The digitalisation of the rail sector will create “quality jobs” but many existing workers will need to reskill to meet the demands of new technology, according to EU employment commissioner Nicolas Schmit.
“Automation and digitalisation can and should create jobs, and often quality jobs. But to transition from one job into another, workers will need to develop the skills to integrate these technologies,” he said.
The EU executive is encouraging companies to “take up reskilling commitments” for their employees to ensure workers aren’t left behind by digitalisation.
The Commissioner made the comments at an event on employment and education in the rail sector on Tuesday (27 April) as part of the European Year of Rail. The event was organised by railway operators’ group CER in cooperation with Portuguese Railways and the Portuguese Presidency of the Council of the EU.
He also outlined the EU executive’s wish to see new talent enter the rail sector, particularly women, who currently make up only around a fifth of employees, and young people.
“Younger generations are looking for green and meaningful occupations. Rail offers both the opportunity to promote sustainable transport and the opportunity to offer a service to people, to connect them across regions and borders,” said Schmit.
Austrian MEP Barbara Thaler said that while the EU should not push people towards any one sector or career path, it should help those that wish to work in rail but face a barrier to doing so.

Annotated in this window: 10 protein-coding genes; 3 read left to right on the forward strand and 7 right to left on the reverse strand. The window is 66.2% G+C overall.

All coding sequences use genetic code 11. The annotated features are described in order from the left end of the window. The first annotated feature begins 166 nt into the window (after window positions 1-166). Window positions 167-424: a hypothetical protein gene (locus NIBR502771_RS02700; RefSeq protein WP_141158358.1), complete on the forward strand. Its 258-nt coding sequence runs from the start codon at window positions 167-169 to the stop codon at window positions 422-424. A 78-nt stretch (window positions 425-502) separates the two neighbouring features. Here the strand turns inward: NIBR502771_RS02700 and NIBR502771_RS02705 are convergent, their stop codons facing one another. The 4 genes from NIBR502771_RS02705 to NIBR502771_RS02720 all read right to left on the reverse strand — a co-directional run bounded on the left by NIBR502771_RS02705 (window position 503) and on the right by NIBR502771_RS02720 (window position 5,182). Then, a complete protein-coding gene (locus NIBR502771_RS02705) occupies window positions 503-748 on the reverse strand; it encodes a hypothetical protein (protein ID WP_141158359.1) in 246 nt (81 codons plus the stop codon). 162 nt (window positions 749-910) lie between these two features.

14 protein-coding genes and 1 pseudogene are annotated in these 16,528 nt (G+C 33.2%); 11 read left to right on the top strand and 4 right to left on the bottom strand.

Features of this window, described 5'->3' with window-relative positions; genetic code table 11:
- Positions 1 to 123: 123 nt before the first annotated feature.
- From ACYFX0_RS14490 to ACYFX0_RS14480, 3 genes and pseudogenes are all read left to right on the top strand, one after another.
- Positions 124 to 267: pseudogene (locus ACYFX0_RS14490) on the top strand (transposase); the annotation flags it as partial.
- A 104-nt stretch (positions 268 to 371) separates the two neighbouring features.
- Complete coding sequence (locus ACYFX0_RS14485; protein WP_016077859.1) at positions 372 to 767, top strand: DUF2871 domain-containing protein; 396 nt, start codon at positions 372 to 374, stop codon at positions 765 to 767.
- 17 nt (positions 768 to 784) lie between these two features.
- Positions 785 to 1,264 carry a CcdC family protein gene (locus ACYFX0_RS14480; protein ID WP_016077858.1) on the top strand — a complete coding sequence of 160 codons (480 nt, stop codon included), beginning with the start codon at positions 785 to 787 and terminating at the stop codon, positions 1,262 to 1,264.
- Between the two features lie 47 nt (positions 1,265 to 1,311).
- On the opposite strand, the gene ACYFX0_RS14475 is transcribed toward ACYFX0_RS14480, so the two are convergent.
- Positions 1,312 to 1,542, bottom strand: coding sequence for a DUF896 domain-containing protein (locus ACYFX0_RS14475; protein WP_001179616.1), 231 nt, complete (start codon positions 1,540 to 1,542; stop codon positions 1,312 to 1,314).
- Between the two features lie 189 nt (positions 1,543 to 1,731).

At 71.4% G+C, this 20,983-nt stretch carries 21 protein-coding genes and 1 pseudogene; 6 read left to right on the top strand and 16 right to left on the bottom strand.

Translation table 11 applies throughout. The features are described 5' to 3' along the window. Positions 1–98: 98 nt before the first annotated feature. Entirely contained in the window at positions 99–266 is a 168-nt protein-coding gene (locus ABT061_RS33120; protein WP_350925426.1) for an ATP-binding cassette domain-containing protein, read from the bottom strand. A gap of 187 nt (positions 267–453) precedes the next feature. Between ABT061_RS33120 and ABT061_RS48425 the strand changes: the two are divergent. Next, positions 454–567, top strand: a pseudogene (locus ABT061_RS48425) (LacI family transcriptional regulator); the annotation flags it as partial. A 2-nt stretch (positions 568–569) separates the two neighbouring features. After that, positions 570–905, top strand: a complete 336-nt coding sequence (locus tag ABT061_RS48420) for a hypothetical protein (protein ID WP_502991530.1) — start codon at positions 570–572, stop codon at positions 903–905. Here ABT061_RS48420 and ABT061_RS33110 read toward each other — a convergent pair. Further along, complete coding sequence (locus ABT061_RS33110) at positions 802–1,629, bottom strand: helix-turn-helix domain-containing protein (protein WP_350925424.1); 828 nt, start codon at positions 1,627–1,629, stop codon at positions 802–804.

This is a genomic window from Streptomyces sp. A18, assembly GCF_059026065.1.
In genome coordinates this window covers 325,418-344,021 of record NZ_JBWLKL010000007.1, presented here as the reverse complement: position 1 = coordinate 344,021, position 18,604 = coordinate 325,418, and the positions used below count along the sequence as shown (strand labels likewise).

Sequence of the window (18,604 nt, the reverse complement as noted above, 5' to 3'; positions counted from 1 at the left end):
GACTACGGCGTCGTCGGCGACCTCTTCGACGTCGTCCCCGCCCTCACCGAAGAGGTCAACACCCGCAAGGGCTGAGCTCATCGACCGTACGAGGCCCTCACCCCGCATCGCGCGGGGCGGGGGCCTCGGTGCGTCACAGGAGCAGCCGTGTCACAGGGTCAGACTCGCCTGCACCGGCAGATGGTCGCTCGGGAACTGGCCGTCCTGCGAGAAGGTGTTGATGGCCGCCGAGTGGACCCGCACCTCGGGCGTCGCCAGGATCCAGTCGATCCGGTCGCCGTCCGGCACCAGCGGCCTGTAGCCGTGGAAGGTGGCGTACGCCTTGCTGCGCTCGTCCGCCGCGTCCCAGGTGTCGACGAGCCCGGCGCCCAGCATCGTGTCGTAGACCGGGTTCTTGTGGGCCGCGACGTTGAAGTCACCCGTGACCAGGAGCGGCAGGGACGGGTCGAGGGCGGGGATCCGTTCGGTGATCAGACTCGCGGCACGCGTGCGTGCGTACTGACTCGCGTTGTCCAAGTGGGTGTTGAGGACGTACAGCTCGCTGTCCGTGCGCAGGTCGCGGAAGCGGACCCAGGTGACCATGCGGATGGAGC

“This means looking out for people who cannot pursue a degree in the field of mathematics or engineering because their socio-economic background would prevent them from doing so,” she said.
“In the case of women, there are still additional cultural restraints which need to be tackled, better today than tomorrow,” she added.
However, the rail sector’s stolid image may make it difficult to attract talent compared to rivals, warned Thaler.
“I cannot help but address the elephant in the room, which is competition – the competitiveness of the rail sector towards the road sector. To be more specific, the generated revenues and the resulting different opportunities each sector can offer highly skilled employees,” she said.
“If [the rail sector] wants to flourish, it needs to attract those highly gifted and hardworking individuals,” she added.
Thaler encouraged the sector to make key changes to attract more young people.
“If a person wants to be attractive for future employers, he or she needs to transform himself into someone who can offer a demanded set of skills. And the very same applies to the rail sector – it also needs to transform itself in order to be attractive and demanded as a mode of transport for customers and as an employer,” she said.
In a filmed address, Portuguese minister for infrastructure and housing Pedro Nuno Santos considered the effects of liberalisation on European railways. He warned that following the example of airlines could result in a slide in conditions for workers.
“In the airline industry, fierce competition has led to social dumping practices, which we most certainly don’t want to see repeated in the railways,” he said, referring to a practice in which companies undercut pay rates by employing low-paid, typically migrant workers.
“Many of the aspects of the rail market opening that has been carried out are inspired by the model of competition of the airline industry. We need to avoid the degradation of working conditions in the railways, and indeed across the whole labour market,” he added.
Santos also stressed the need to invest more heavily in rail to meet the EU’s green transport targets.
“Bringing more passengers and freight to our trains will not be possible while investment levels across Europe stay depressed, as they have been for more than a decade,” he said.
“More investment in the railways must mean more and better paying jobs, more opportunities for a fulfilling career, and in the end for the personal pursuit of happiness,” he added.
[Edited by Frédéric Simon]